Fitch downgrades credit rating of Chicago in wake of pension ruling
Mar 29, 2016 07:24 AM EDT
On Monday, Chicago had its credit rating cut to the lowest investment grade levels by Fitch Ratings after the Illinois Supreme Court abolished Mayor Rahm Emanuel's proposal to cut pension benefits for some city laborers last week.
According to NBC Chicago, the two-step downgrade, a rating closer to junk, affected $486 million of debt backed by sales tax and $9.8 billion of general-obligation bonds. The company said in a statement that the outlook is negative, which indicates that the rating could be lowered further in the future.
The step was precipitated by a March 24 decision of Illinois'' top court to strike down Emanuel's plan, which required the employees to boost contributions to the municipal and workers' retirement funds and cut any future increases in the cost-of-living.
The Chicago Tribune reported that the court ruled it violated safeguards to public pensions enshrined in the state's constitution, delineating the difficulty Chicago faces in reducing it $20 billion shortfalls in its retirement funds. With the two judges abstaining, the 5-0 decision means that nearly 80,000 active and retired laborers of the city will not see changes to their pensions.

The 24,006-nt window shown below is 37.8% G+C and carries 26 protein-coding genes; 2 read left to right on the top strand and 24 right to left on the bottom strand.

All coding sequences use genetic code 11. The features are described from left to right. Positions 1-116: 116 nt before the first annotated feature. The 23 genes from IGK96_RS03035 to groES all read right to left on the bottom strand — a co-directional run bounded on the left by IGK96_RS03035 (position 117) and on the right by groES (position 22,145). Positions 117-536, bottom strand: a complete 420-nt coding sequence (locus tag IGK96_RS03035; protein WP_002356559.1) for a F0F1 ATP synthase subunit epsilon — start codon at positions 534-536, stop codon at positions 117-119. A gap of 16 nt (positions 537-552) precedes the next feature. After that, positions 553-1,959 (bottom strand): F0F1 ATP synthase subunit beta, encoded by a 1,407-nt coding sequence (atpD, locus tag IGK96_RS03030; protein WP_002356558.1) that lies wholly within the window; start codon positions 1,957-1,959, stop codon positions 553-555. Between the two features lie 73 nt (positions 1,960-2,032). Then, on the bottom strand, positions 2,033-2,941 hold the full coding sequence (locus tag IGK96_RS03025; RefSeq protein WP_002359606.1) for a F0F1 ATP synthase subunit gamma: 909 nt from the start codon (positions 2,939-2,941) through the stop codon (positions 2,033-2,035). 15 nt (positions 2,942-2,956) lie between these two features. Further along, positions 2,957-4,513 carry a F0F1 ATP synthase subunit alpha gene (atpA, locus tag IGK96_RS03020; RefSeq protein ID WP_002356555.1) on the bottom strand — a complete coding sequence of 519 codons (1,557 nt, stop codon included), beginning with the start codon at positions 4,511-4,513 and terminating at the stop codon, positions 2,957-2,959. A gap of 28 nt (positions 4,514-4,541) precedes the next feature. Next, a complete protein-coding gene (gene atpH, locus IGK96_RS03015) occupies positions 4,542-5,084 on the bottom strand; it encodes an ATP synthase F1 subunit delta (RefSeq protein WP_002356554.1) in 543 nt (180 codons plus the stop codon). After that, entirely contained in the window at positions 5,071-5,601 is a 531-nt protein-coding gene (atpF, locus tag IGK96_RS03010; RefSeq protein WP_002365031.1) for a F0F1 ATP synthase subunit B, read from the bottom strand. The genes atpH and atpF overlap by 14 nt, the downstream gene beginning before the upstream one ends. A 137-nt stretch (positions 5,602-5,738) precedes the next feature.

Fitch described the ruling to be among the "worst of the possible outcomes" for the credit quality of the city, while sending a warning that the rating could be downgraded even more in the absence of a concrete and realistic plan that places the pension funds on an "affordable path toward solvency." Fitch also underlined that not only did the state's court tossed out the pension reform legislation in its entirety, but made clear that the city bears responsibility to fund the promised pension benefits.
The city of Chicago is already paying a premium to borrow in the US municipal bond market and could sell as much as $1.25 billion of GOD bonds this year, reports Reuters. Carole Brown, Chicago Chief Financial Officer, added that Mayor Rahm Emanuel has taken measures to address the financial challenges of the city, including the implementation of debt reforms.
Fitch also said in a statement that any plan to address pensions must rely on meaningful use of expenditure and revenue controls to hit higher annual payments.